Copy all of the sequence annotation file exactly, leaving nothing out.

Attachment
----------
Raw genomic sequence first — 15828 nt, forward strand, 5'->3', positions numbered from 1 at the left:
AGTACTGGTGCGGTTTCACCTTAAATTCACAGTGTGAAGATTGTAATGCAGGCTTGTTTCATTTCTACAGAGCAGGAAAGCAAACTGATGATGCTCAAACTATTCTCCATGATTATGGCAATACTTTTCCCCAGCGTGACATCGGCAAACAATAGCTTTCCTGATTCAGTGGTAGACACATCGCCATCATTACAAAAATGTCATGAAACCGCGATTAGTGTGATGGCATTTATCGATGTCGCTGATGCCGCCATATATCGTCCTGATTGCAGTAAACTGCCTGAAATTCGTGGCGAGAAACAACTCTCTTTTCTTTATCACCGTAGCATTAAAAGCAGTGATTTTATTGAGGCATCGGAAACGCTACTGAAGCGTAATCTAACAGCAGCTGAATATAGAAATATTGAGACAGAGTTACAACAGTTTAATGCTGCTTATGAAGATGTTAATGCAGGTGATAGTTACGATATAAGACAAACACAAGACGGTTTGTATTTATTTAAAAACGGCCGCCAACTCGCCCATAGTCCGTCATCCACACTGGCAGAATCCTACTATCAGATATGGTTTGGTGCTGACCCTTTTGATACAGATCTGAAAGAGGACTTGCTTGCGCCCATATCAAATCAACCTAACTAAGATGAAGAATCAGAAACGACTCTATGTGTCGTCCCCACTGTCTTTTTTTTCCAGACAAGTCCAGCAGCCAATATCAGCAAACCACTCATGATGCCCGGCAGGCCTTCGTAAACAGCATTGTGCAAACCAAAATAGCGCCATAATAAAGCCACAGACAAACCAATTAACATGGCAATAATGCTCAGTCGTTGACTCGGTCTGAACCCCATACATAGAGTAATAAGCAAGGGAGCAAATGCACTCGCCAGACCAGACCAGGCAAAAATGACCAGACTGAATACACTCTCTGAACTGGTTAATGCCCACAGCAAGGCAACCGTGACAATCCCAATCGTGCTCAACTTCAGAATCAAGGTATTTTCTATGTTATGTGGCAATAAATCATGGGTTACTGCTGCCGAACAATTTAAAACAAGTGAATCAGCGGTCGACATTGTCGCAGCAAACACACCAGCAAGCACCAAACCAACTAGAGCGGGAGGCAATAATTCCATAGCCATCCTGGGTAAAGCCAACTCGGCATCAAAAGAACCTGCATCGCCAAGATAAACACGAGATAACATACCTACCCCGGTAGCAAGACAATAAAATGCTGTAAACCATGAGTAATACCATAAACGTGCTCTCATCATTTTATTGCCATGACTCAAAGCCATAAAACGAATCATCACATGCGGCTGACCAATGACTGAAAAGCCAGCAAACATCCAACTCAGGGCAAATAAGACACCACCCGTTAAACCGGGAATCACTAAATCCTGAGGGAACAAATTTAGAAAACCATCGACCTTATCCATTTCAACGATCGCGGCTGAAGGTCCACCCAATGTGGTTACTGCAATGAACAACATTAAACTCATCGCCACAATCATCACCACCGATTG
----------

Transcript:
Raw genomic sequence first — 15828 nt, forward strand, 5'->3', positions numbered from 1 at the left:
AGTACTGGTGCGGTTTCACCTTAAATTCACAGTGTGAAGATTGTAATGCAGGCTTGTTTCATTTCTACAGAGCAGGAAAGCAAACTGATGATGCTCAAACTATTCTCCATGATTATGGCAATACTTTTCCCCAGCGTGACATCGGCAAACAATAGCTTTCCTGATTCAGTGGTAGACACATCGCCATCATTACAAAAATGTCATGAAACCGCGATTAGTGTGATGGCATTTATCGATGTCGCTGATGCCGCCATATATCGTCCTGATTGCAGTAAACTGCCTGAAATTCGTGGCGAGAAACAACTCTCTTTTCTTTATCACCGTAGCATTAAAAGCAGTGATTTTATTGAGGCATCGGAAACGCTACTGAAGCGTAATCTAACAGCAGCTGAATATAGAAATATTGAGACAGAGTTACAACAGTTTAATGCTGCTTATGAAGATGTTAATGCAGGTGATAGTTACGATATAAGACAAACACAAGACGGTTTGTATTTATTTAAAAACGGCCGCCAACTCGCCCATAGTCCGTCATCCACACTGGCAGAATCCTACTATCAGATATGGTTTGGTGCTGACCCTTTTGATACAGATCTGAAAGAGGACTTGCTTGCGCCCATATCAAATCAACCTAACTAAGATGAAGAATCAGAAACGACTCTATGTGTCGTCCCCACTGTCTTTTTTTTCCAGACAAGTCCAGCAGCCAATATCAGCAAACCACTCATGATGCCCGGCAGGCCTTCGTAAACAGCATTGTGCAAACCAAAATAGCGCCATAATAAAGCCACAGACAAACCAATTAACATGGCAATAATGCTCAGTCGTTGACTCGGTCTGAACCCCATACATAGAGTAATAAGCAAGGGAGCAAATGCACTCGCCAGACCAGACCAGGCAAAAATGACCAGACTGAATACACTCTCTGAACTGGTTAATGCCCACAGCAAGGCAACCGTGACAATCCCAATCGTGCTCAACTTCAGAATCAAGGTATTTTCTATGTTATGTGGCAATAAATCATGGGTTACTGCTGCCGAACAATTTAAAACAAGTGAATCAGCGGTCGACATTGTCGCAGCAAACACACCAGCAAGCACCAAACCAACTAGAGCGGGAGGCAATAATTCCATAGCCATCCTGGGTAAAGCCAACTCGGCATCAAAAGAACCTGCATCGCCAAGATAAACACGAGATAACATACCTACCCCGGTAGCAAGACAATAAAATGCTGTAAACCATGAGTAATACCATAAACGTGCTCTCATCATTTTATTGCCATGACTCAAAGCCATAAAACGAATCATCACATGCGGCTGACCAATGACTGAAAAGCCAGCAAACATCCAACTCAGGGCAAATAAGACACCACCCGTTAAACCGGGAATCACTAAATCCTGAGGGAACAAATTTAGAAAACCATCGACCTTATCCATTTCAACGATCGCGGCTGAAGGTCCACCCAATGTGGTTACTGCAATGAACAACATTAAACTCATCGCCACAATCATCACCACCGATTG